A Foggy Notion

Dan Prothero's Fog City label releases Americana records that are neither country nor folk

Dan Prothero lives in the Lower Haight, produces dance music for his own label, and DJs around town occasionally. But you won't find any sequencers, drum machines, or synthesizers littering his home studio or the houses of the musicians he works with.

Prothero also travels all over the country making field recordings, searching out special sounds that occur only in certain places. Oh, you might think, he's one of those guys that gets off on taping cicadas chirping or the wind sighing through the pines. Wrong. There are no dish-shaped condenser microphones or safari hats strewn around his workspace either.

Prothero says he feels like he's making Americana, and he talks a lot about the mighty goal of authenticity. Aha! Now we've got him pinned down. He digs plucked steel string guitars and songs about yesteryear. Wrong again. Nothing on his Fog City label sounds anything like John Fahey, or reverberates with a country twang.

Dan Prothero: Sole Man
Akim Aginsky
Dan Prothero: Sole Man


Clearing the Fog

Before Dan Prothero records a new band, he sends it a "required listening" compilation to make sure everyone's starting on the same page. The tape includes:

James Brown - "Can't Stand It '76"

Meters - "Just Kissed My Baby"

Headhunters - "God Make Me Funky"

Bill Withers - the whole Justments album

Fela Kuti - "Let's Start"

Lee Michaels - "Think I'll Go Back"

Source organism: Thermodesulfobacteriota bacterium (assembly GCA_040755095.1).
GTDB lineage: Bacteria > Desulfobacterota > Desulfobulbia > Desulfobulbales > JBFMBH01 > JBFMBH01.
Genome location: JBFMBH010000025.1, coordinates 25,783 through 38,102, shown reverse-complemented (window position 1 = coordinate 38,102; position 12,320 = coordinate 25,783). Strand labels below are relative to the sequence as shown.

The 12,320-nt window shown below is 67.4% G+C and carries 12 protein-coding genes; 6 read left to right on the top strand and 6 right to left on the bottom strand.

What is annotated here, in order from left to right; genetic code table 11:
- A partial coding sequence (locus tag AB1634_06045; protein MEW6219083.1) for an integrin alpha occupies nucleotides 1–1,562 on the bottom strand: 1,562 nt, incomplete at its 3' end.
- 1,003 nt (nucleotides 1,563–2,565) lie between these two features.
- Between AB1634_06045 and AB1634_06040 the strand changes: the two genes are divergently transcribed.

David Axelrod - "Holy Thursday"

Rotary Connection - "Song For Everyman"

Eddie Bo - "Check Your Bucket"

Lee "Scratch" Perry - almost anything from the 1970s

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An articulate, introspective expat from Cape Cod, Prothero clearly enjoys explaining the trajectory of Fog City and his intentions behind it. But whenever he gets close to words that demarcate sections in record stores -- i.e., funk, soul, jazz, or improv, all terms others use to describe Fog City's music -- he steers the conversation in another direction. Like many label owners, he simply says he puts out music he likes. The mystery behind what that indescribable essence is -- and how Prothero captures it -- is what makes the Fog City saga so intriguing.

"I tried recently to revise my mission statement as a label, and I had a hard time putting the word "funk' in there, so I didn't," he says, while sitting in front of his mixing console in his S.F studio/living space. "What I call it is s-o-l-e music -- essentially music you'll be likely to tap your foot to. And it's s-o-u-l music too. So my mission statement is that I'm trying to make sole music that's got strong musicianship and deep roots in culture, and hopefully has a groove, but even that's not that necessary."